Lou Levy

Lou Levy

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January 23, 2001 (Age 72) died

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March 5, 1928 Birthday

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Chicago, Illinois, U.S. Birthplace

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Lou Levy was a West Coast Jazz pianist who played with many top jazz artists, and he was particularly known for his work with jazz singers. He began his career while still in his teens in Chicago and moved to Los Angeles in 1955. Levy collaborated with notable musicians such as Conte Candoli, Stan Getz, and Shorty Rogers, and he had an 18-year-long association with the singer Peggy Lee, which significantly contributed to his reputation as a talented accompanist. Throughout his career, Levy worked with a long list of prominent singers, including Anita O'Day, Tony Bennett, Nancy Wilson, and Frank Sinatra. Additionally, he performed with the big bands of Benny Goodman and Terry Gibbs, the group Supersax, and led his own projects. Lou Levy passed away from a heart attack in 2000 at the age of 72.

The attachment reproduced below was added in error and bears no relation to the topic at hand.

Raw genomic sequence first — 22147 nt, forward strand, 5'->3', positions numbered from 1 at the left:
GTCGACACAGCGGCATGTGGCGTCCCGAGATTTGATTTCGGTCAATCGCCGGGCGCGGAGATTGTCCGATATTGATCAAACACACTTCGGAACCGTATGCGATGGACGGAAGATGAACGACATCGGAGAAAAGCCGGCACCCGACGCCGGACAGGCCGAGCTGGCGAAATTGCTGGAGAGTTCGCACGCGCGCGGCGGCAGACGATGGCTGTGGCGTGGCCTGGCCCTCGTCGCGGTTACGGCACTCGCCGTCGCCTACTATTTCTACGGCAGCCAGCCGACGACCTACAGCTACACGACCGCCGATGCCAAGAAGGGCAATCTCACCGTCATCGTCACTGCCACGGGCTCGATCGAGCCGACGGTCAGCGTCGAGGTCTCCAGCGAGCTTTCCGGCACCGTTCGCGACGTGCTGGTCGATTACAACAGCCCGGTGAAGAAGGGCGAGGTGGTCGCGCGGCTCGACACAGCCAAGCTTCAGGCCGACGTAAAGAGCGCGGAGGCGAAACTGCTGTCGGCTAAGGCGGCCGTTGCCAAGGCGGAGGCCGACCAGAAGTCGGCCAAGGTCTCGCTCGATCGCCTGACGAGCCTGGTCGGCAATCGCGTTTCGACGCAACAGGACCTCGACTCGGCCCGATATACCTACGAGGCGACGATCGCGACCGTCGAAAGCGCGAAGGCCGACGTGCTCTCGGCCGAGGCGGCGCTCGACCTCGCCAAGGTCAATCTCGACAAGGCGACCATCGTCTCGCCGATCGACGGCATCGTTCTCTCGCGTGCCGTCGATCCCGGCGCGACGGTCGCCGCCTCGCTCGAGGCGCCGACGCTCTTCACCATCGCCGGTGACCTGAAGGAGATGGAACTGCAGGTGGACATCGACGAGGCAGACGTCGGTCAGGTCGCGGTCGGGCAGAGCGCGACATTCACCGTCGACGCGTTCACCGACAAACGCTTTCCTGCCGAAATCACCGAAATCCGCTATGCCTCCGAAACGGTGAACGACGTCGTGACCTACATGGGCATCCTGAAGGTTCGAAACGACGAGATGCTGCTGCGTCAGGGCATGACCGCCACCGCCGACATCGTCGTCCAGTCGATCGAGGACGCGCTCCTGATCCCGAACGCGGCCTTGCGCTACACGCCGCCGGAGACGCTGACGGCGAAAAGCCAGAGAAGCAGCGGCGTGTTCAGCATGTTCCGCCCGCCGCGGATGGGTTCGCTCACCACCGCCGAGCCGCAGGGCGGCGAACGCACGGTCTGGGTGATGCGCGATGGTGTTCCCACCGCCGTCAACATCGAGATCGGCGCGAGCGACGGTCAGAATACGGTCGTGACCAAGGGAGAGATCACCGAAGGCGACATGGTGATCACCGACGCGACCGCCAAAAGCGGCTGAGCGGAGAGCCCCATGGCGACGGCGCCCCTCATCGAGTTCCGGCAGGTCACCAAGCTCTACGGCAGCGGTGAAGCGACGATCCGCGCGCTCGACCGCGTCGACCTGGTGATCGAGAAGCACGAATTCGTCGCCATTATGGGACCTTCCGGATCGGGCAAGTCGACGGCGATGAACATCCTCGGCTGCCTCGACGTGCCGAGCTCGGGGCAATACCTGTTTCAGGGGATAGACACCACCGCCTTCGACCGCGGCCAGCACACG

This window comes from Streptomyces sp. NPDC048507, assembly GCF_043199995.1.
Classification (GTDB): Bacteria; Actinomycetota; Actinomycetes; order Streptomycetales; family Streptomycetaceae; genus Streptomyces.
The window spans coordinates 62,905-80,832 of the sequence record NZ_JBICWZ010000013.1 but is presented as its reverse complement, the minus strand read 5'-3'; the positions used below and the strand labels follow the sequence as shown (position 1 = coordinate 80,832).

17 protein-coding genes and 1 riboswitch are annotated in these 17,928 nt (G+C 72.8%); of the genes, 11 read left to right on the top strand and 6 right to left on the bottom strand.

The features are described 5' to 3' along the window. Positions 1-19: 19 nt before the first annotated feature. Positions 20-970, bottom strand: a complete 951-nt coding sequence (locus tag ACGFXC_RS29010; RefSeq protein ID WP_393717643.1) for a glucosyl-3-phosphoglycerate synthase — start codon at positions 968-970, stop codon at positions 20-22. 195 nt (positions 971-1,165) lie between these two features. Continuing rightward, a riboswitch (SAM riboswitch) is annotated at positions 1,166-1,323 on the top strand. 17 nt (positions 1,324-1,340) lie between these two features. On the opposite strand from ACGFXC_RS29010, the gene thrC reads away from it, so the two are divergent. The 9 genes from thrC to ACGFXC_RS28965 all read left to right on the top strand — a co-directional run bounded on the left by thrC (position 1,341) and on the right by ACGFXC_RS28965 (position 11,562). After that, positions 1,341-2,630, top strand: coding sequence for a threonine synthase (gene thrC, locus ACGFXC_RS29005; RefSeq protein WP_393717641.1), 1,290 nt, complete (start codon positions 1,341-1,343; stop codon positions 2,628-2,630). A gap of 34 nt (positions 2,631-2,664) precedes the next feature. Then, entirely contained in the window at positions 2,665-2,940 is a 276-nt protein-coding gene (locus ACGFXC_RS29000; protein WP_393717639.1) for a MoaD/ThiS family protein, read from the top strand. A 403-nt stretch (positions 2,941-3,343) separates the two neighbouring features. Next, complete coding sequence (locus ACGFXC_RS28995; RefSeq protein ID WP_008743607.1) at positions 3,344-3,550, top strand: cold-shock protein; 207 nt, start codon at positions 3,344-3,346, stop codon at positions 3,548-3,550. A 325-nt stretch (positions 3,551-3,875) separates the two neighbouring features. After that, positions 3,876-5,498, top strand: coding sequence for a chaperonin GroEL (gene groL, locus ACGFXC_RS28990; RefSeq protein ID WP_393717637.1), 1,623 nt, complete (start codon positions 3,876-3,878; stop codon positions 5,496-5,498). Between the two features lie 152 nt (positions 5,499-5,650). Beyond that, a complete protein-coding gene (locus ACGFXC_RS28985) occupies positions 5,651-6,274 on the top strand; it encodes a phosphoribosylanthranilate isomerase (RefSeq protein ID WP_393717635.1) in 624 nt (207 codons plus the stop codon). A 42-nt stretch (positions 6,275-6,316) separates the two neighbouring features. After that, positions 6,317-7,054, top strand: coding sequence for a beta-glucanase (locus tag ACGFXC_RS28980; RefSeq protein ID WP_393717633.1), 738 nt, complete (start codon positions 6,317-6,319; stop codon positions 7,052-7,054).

Lou Levy has cited Bud Powell, Art Tatum and Charlie Parker as some of his influences. Lou Levy said that his favorite tune is "I'm Old Fashioned." Lou Levy had a long term relationship with singer Pinky Winters.

Early Life

Lou Levy was born in Chicago in 1928. His father played piano by ear and encouraged Levy to study piano starting around age 12. While still in his teens he had his first professional gig with Georgie Auld’s band and went on to play with Sarah Vaughn, Woody Herman's Second Herd, and Tommy Dorsey-- all before the age of 23. After being fired from Dorsey's band in 1950 Levy took a break from the music industry to work in medical publishing, but he couldn't stay away for long. In 1954 he took a job playing solo intermission piano at the Blue Note in Chicago and jazz musicians enthusiastically responded to his return. The following year Levy moved to Los Angeles to pursue music full time.